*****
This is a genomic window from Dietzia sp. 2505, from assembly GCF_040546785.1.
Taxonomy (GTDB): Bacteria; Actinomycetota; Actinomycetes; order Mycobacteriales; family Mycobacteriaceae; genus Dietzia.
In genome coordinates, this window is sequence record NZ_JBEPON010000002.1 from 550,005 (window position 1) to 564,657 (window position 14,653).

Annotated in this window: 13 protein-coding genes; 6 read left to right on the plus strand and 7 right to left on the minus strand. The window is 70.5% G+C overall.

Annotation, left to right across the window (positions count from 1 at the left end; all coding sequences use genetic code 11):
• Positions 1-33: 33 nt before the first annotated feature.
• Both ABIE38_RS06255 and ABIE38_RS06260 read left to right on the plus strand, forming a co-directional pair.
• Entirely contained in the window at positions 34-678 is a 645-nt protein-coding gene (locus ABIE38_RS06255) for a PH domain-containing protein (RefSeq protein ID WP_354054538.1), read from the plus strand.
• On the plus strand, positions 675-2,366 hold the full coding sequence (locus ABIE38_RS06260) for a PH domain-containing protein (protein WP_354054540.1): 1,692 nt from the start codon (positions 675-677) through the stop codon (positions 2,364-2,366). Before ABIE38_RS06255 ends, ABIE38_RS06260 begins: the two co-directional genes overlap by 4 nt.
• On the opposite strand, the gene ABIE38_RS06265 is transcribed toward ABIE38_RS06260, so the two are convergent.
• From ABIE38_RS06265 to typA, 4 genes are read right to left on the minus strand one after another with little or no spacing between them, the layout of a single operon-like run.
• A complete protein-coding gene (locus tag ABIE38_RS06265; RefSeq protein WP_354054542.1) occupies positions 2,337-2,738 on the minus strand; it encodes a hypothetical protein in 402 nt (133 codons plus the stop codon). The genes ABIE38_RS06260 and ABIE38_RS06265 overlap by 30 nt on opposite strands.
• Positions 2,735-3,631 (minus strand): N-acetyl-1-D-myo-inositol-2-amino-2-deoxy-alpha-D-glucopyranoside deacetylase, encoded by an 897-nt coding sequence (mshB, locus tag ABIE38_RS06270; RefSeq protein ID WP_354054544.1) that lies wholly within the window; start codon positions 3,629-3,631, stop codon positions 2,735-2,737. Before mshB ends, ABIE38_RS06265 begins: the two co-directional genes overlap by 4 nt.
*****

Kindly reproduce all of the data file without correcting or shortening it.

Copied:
This is a genomic window from Dietzia sp. 2505, from assembly GCF_040546785.1.
Taxonomy (GTDB): Bacteria; Actinomycetota; Actinomycetes; order Mycobacteriales; family Mycobacteriaceae; genus Dietzia.
In genome coordinates, this window is sequence record NZ_JBEPON010000002.1 from 550,005 (window position 1) to 564,657 (window position 14,653).

Annotated in this window: 13 protein-coding genes; 6 read left to right on the plus strand and 7 right to left on the minus strand. The window is 70.5% G+C overall.

Annotation, left to right across the window (positions count from 1 at the left end; all coding sequences use genetic code 11):
• Positions 1-33: 33 nt before the first annotated feature.
• Both ABIE38_RS06255 and ABIE38_RS06260 read left to right on the plus strand, forming a co-directional pair.
• Entirely contained in the window at positions 34-678 is a 645-nt protein-coding gene (locus ABIE38_RS06255) for a PH domain-containing protein (RefSeq protein ID WP_354054538.1), read from the plus strand.
• On the plus strand, positions 675-2,366 hold the full coding sequence (locus ABIE38_RS06260) for a PH domain-containing protein (protein WP_354054540.1): 1,692 nt from the start codon (positions 675-677) through the stop codon (positions 2,364-2,366). Before ABIE38_RS06255 ends, ABIE38_RS06260 begins: the two co-directional genes overlap by 4 nt.
• On the opposite strand, the gene ABIE38_RS06265 is transcribed toward ABIE38_RS06260, so the two are convergent.
• From ABIE38_RS06265 to typA, 4 genes are read right to left on the minus strand one after another with little or no spacing between them, the layout of a single operon-like run.
• A complete protein-coding gene (locus tag ABIE38_RS06265; RefSeq protein WP_354054542.1) occupies positions 2,337-2,738 on the minus strand; it encodes a hypothetical protein in 402 nt (133 codons plus the stop codon). The genes ABIE38_RS06260 and ABIE38_RS06265 overlap by 30 nt on opposite strands.
• Positions 2,735-3,631 (minus strand): N-acetyl-1-D-myo-inositol-2-amino-2-deoxy-alpha-D-glucopyranoside deacetylase, encoded by an 897-nt coding sequence (mshB, locus tag ABIE38_RS06270; RefSeq protein ID WP_354054544.1) that lies wholly within the window; start codon positions 3,629-3,631, stop codon positions 2,735-2,737. Before mshB ends, ABIE38_RS06265 begins: the two co-directional genes overlap by 4 nt.